Shortly after three of our four kids left the house (which happened within a little over a year), I found myself fairly troubled. Perhaps I even experienced a case of slight depression. I was not where I wanted to be. And, in fact, what made it worse was that I didn’t even know where I wanted to be. Did I want to go back to being a mom of preschoolers or teen-agers? No, I certainly didn’t want to do that. But I also knew that I didn’t want to be at this place where I had no idea who I was or what I was supposed to be doing. I had left my comfort zone of full-time mommyhood behind me and had no idea what lay ahead. Compounding this were several other dynamics that, all combined, thrust me into a rather dark period of my life.

Many times, during my quiet time, I would complain and simply pity myself (ashamed to say it but true) because my life had gone by so quickly. I wasn’t ready for this new stage. I just wasn’t ready. I had been very content and comfortable in my mother role and I just wasn’t ready for it to be over. Tears would fall as I reflected on the past. The thought that kept repeating itself over and over in my mind was “This isn’t what I want. This isn’t where I want to be.”

Even as I had this thought, I recognized the utter selfishness of it. If I truly believed the Bible, then I knew that my life should never be centered on what I wanted. While in my head, I knew that I exist on this earth to know God and to make Him known, my emotions put up a giant struggle to be heard and obeyed. I knew there was a much bigger picture (and that what I wanted was fairly irrelevant in that picture)–and yet– even as a committed believer in Jesus Christ, I found myself in a tremendous battle with my emotions.

Thus I was thrust into God’s kiln to be tested and tried in a way I had not experienced before.

(Let me just say here that this is one of the things in my life that God has used to teach me submission to His will. I am aware that there are some women who long for the day when their kids leave the house–I just wasn’t one of them. I know this will seem utterly foolish to some of you and you won’t get it at all. God may be using or has already used something totally different in your life. Honestly, I never had any idea that my whole identity and a good chunk of my security was wrapped up in my role as a mom. But I also recognize that not all of you will relate to this. I do hope this post takes the reader beyond the details and focuses more on learning how to respond when something we want is refused or taken away.)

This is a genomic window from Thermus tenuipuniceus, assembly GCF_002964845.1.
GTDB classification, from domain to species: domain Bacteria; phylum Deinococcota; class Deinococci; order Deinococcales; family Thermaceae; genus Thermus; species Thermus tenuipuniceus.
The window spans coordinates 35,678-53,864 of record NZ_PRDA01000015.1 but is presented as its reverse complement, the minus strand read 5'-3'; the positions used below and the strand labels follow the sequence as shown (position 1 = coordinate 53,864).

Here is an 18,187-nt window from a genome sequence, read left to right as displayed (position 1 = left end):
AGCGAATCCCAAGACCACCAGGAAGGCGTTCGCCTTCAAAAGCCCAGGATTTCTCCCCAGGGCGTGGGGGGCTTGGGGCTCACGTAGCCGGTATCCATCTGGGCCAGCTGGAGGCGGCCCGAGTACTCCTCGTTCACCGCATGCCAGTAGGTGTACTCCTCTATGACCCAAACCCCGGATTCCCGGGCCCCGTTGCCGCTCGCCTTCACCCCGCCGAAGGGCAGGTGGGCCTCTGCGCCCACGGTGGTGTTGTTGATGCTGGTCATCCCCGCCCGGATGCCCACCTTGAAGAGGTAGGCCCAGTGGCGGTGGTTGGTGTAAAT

The last five years or so have been some of the most difficult of my life. I thought I knew who I was and then, suddenly, I realized I didn’t know who I was at all. God gave me the opportunity to live out all that I had talked and written about all through the years and I was failing. Miserably. I became slightly obsessed with figuring out who I was supposed to be now that my mother role was just about over. I faced a whole new wave of uncertainty when my baby left for college a few years later. (I still don’t really know exactly where God is taking me, by the way. Every time I think I am supposed to go one way, God shuts the door and pushes me another direction. What I am learning through all of this is that I need to simply submit and yield without fuss. He is teaching me to be content even when things don’t go at all as I had planned. It’s an excruciatingly slow process and I doubt I will ever be able to say that I have arrived in this area of my life.)

There were two especially bright spots during this time and I treasure them both greatly. First was the birth of my grandchildren. Kids just bring sunshine wherever they go. How can you not smile when they are around?

And, second, and much more importantly, was how aware I became of my need for Jesus. Up until this time, if I am being totally honest here, I thought I was a pretty good person. Yes, I needed a Savior but not as much as some people did. I am almost ashamed to write it and I never officially “thought” it, but as I look back, I can see this is what I believed.

But when I came face to face with my self-centeredness and spoiled-brat mentality, I recognized pretty quickly just how utterly sinful my heart is. My appreciation for Jesus Christ’s sacrifice on the cross has increased a hundred-fold in the past few years.

I am still on this journey of putting what I want on the back burner while focusing on what God wants. And He keeps giving me opportunities to yield to Him and His will. It’s not been easy but I do feel like I am moving the right direction.